The U.S. multinational corporation that is engaged in design, manufacturing and marketing of sports footwear, apparel, equipment and accessories, Nike, patented ‘CryptoKicks’ to track counterfeits. The company got granting from the US Patent and Trademark Office on Tuesday 10th of Dec. 2019. With the CryptoKicks approach Nike uses blockchain technology to fight counterfeits. The trade in fake goods is estimated at 3.3% of all global commerce, according to a report by the Organization for Economic Cooperation and Development (OECD). Brands from U.S.-based companies were the most copied, while China was the biggest source of counterfeit goods, the OECD writes in the report “Trends in Trade in Counterfeit and Pirated Goods”.

At October 9th 2019 US Customs and Border Protection officers seized more than 14,000 pairs of fake Nike that, if genuine, would’ve been worth a total of more than $2 million. The shoes arrived from China at the Los Angeles/Long Beach Seaport in containers marked as “napkins”. What was inside weren’t napkins at all, but instead shoes meant to look like pairs of special-edition Nikes.

The patent US 10,505,726 B1 outlines a system where blockchain is used to attach cryptographically secured digital assets to a physical product. In case of Nike it is a sports shoe. The patent describes a platform which is used to track ownership and verify the authenticity of products like sneakers using the blockchain-based technology. When a customer buys a pair of the “CryptoKicks”, he’ll also receive a digital asset attached to a unique identifier of that shoes. As a result, there is digital scarcity of the digital assets, because their production is effectively tied to the production of real and original sneakers. When sneakers are sold to someone else, ownership can be transferred by trading both real shoe and/or associated digital assets. These digital assets can be stored in what’s being called a “Digital Locker,” a cryptocurrency wallet type app.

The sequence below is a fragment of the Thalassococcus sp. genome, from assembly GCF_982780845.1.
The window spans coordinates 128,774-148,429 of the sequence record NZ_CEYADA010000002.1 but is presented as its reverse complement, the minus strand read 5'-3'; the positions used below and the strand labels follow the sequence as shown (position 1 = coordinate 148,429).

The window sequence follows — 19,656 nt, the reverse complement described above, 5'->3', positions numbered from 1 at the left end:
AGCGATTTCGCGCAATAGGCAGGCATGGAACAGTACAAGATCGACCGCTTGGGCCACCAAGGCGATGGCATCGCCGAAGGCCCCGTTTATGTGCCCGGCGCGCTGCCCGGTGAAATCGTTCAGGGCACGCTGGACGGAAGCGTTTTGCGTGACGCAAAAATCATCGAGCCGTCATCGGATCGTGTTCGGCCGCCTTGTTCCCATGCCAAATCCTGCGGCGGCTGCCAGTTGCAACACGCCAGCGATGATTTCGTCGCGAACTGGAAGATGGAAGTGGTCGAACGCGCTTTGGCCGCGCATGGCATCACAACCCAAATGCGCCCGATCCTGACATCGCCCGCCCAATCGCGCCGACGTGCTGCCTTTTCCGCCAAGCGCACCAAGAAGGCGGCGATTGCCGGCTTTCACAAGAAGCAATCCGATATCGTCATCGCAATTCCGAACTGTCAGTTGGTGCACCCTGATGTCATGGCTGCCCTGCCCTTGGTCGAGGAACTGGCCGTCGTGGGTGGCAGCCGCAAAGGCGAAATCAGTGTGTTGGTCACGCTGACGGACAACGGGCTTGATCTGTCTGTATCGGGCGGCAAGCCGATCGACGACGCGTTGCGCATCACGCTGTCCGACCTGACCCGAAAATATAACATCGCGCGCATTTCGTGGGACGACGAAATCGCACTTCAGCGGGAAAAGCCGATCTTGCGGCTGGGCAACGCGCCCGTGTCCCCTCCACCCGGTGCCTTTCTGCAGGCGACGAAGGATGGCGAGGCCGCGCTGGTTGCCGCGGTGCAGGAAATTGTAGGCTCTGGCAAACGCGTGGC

But there’s more. It seems someone at Nike has been playing CryptoKitties, as owners of “CryptoKicks” will be able to “intermingle or breed the digital shoe with another digital shoe to create ‘shoe offspring’ and have the offspring made as a new, tangible pair of shoes.” The original patent application was filed back in April so some of these details won’t come as a surprise to some. But with the patent now granted by the US Patent Office, perhaps we can expect to see “CryptoKicks” in the wild at some point in the future. Though there’s been no mention of a launch, yet.

Just a quick note on pendency. Nike’s patent was granted in just 196 days, 6.5 months, after filing. When the typical pendency for a patent to be granted by the USPTO can be anywhere between 2 and 4 years. Why the rush on this application? Reviewing 1,000 of its most recently granted patents, Nike has an average pendency of 37.5 months with the ‘CryptoKicks’ patent ranking fifth in the shoemakers quickest granted patents. Just a question of corporate strategy, the competitive environment and why some patents are fast tracked.